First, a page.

C. W. Rietdijk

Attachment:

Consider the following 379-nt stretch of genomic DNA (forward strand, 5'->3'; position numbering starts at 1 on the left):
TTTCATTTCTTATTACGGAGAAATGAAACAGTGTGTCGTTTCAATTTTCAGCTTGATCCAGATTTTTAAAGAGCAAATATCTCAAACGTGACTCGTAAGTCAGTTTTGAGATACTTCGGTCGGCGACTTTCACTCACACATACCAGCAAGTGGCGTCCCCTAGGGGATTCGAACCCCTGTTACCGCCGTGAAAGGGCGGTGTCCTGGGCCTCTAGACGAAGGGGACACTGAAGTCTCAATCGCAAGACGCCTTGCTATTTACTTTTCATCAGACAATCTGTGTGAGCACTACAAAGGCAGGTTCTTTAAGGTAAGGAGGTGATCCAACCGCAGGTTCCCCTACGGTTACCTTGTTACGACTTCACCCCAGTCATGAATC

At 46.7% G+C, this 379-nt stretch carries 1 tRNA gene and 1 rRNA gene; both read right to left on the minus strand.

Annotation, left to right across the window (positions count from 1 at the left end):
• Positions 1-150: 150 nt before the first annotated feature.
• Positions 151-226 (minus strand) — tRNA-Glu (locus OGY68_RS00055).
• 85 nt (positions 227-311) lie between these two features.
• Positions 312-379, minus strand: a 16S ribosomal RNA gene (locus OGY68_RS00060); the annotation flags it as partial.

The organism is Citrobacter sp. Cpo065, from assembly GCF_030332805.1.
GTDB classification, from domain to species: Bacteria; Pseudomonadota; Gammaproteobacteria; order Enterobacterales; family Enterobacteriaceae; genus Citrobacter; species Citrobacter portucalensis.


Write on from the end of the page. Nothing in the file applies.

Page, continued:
In 1966, C. W. Rietdijk published "A Rigorous Proof of Determinism Derived from the Special Theory of Relativity." It purports to prove that the world is pre-determined because of an argument from special relativity called the "relativity of simultaneity." J. J. C. Smart, a strong determinist, whose 1961 Mind article is one of the canonical sources for the standard argument against free will, had discussed in 1964 Hermann Minkowski's argument for a special-relativistic block universe. Smart was circumspect as to whether a "tenseless" view of time means that "the future is already somehow 'laid up' there." He does not yet claim, as does Rietdijk, that everything that is going to happen has already happened, an idea called actualism. Rietdijk's argument depends on paradoxes (the most famous being the twin paradox) that result from moving observers having different ideas about what events in their view correspond to "now." They have different "planes of simultaneity." "Now" means they have synchronized their clocks according to Einstein's famous procedure. A moving observer B thinks some event in his plane of simultaneous events is in B's future. At the same (cosmic time) moment A thinks that B is in his (A's) plane of simultaneity. But this is not a transitive relation. Just because A sees B as his "now" and B sees an event in A's future as B's "now" does not make the event in A's future "now" for A. In his 1989 book The Emperor's New Mind, Roger Penrose developed this idea as what he called the "Andromeda Paradox."